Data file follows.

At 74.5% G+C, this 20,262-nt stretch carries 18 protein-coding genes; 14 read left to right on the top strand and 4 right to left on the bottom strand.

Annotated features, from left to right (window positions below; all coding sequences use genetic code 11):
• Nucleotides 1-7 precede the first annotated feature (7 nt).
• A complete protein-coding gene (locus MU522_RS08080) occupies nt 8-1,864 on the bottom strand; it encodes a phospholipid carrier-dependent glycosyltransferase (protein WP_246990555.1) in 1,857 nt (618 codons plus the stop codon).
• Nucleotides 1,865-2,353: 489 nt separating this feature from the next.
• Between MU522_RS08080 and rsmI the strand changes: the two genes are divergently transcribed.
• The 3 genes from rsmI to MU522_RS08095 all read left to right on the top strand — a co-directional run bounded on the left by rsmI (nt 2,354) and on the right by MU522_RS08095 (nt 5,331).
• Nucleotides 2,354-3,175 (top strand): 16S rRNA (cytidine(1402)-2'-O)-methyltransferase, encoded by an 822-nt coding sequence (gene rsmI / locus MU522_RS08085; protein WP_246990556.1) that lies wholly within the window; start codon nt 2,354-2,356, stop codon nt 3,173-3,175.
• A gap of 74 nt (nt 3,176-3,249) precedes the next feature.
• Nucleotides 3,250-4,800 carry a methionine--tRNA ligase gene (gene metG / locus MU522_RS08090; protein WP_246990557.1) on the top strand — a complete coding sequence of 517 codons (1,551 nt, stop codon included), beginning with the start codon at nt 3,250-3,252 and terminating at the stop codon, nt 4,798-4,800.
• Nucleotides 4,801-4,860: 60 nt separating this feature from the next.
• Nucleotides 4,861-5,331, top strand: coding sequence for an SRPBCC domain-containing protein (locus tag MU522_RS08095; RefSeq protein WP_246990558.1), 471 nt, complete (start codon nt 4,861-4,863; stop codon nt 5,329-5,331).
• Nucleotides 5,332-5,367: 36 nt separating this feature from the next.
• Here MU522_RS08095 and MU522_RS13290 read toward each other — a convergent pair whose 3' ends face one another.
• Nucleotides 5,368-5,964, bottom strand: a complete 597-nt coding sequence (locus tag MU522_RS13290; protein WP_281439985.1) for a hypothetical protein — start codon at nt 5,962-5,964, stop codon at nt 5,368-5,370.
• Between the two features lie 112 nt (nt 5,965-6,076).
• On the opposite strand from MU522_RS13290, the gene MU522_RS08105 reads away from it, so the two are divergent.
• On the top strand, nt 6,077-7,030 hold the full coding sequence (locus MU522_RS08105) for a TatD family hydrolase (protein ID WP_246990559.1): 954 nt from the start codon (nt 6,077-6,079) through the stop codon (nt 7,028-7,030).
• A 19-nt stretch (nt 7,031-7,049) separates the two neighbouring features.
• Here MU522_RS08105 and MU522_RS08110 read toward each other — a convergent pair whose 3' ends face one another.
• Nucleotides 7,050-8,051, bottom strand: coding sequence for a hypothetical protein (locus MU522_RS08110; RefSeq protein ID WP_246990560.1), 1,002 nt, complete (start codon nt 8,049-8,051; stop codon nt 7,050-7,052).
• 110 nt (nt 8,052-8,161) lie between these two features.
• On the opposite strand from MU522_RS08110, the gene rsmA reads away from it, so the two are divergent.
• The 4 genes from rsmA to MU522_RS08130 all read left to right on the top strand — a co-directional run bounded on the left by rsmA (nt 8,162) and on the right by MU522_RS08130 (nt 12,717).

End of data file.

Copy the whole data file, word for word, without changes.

At 74.5% G+C, this 20,262-nt stretch carries 18 protein-coding genes; 14 read left to right on the top strand and 4 right to left on the bottom strand.

Annotated features, from left to right (window positions below; all coding sequences use genetic code 11):
• Nucleotides 1-7 precede the first annotated feature (7 nt).
• A complete protein-coding gene (locus MU522_RS08080) occupies nt 8-1,864 on the bottom strand; it encodes a phospholipid carrier-dependent glycosyltransferase (protein WP_246990555.1) in 1,857 nt (618 codons plus the stop codon).
• Nucleotides 1,865-2,353: 489 nt separating this feature from the next.
• Between MU522_RS08080 and rsmI the strand changes: the two genes are divergently transcribed.
• The 3 genes from rsmI to MU522_RS08095 all read left to right on the top strand — a co-directional run bounded on the left by rsmI (nt 2,354) and on the right by MU522_RS08095 (nt 5,331).
• Nucleotides 2,354-3,175 (top strand): 16S rRNA (cytidine(1402)-2'-O)-methyltransferase, encoded by an 822-nt coding sequence (gene rsmI / locus MU522_RS08085; protein WP_246990556.1) that lies wholly within the window; start codon nt 2,354-2,356, stop codon nt 3,173-3,175.
• A gap of 74 nt (nt 3,176-3,249) precedes the next feature.
• Nucleotides 3,250-4,800 carry a methionine--tRNA ligase gene (gene metG / locus MU522_RS08090; protein WP_246990557.1) on the top strand — a complete coding sequence of 517 codons (1,551 nt, stop codon included), beginning with the start codon at nt 3,250-3,252 and terminating at the stop codon, nt 4,798-4,800.
• Nucleotides 4,801-4,860: 60 nt separating this feature from the next.
• Nucleotides 4,861-5,331, top strand: coding sequence for an SRPBCC domain-containing protein (locus tag MU522_RS08095; RefSeq protein WP_246990558.1), 471 nt, complete (start codon nt 4,861-4,863; stop codon nt 5,329-5,331).
• Nucleotides 5,332-5,367: 36 nt separating this feature from the next.
• Here MU522_RS08095 and MU522_RS13290 read toward each other — a convergent pair whose 3' ends face one another.
• Nucleotides 5,368-5,964, bottom strand: a complete 597-nt coding sequence (locus tag MU522_RS13290; protein WP_281439985.1) for a hypothetical protein — start codon at nt 5,962-5,964, stop codon at nt 5,368-5,370.
• Between the two features lie 112 nt (nt 5,965-6,076).
• On the opposite strand from MU522_RS13290, the gene MU522_RS08105 reads away from it, so the two are divergent.
• On the top strand, nt 6,077-7,030 hold the full coding sequence (locus MU522_RS08105) for a TatD family hydrolase (protein ID WP_246990559.1): 954 nt from the start codon (nt 6,077-6,079) through the stop codon (nt 7,028-7,030).
• A 19-nt stretch (nt 7,031-7,049) separates the two neighbouring features.
• Here MU522_RS08105 and MU522_RS08110 read toward each other — a convergent pair whose 3' ends face one another.
• Nucleotides 7,050-8,051, bottom strand: coding sequence for a hypothetical protein (locus MU522_RS08110; RefSeq protein ID WP_246990560.1), 1,002 nt, complete (start codon nt 8,049-8,051; stop codon nt 7,050-7,052).
• 110 nt (nt 8,052-8,161) lie between these two features.
• On the opposite strand from MU522_RS08110, the gene rsmA reads away from it, so the two are divergent.
• The 4 genes from rsmA to MU522_RS08130 all read left to right on the top strand — a co-directional run bounded on the left by rsmA (nt 8,162) and on the right by MU522_RS08130 (nt 12,717).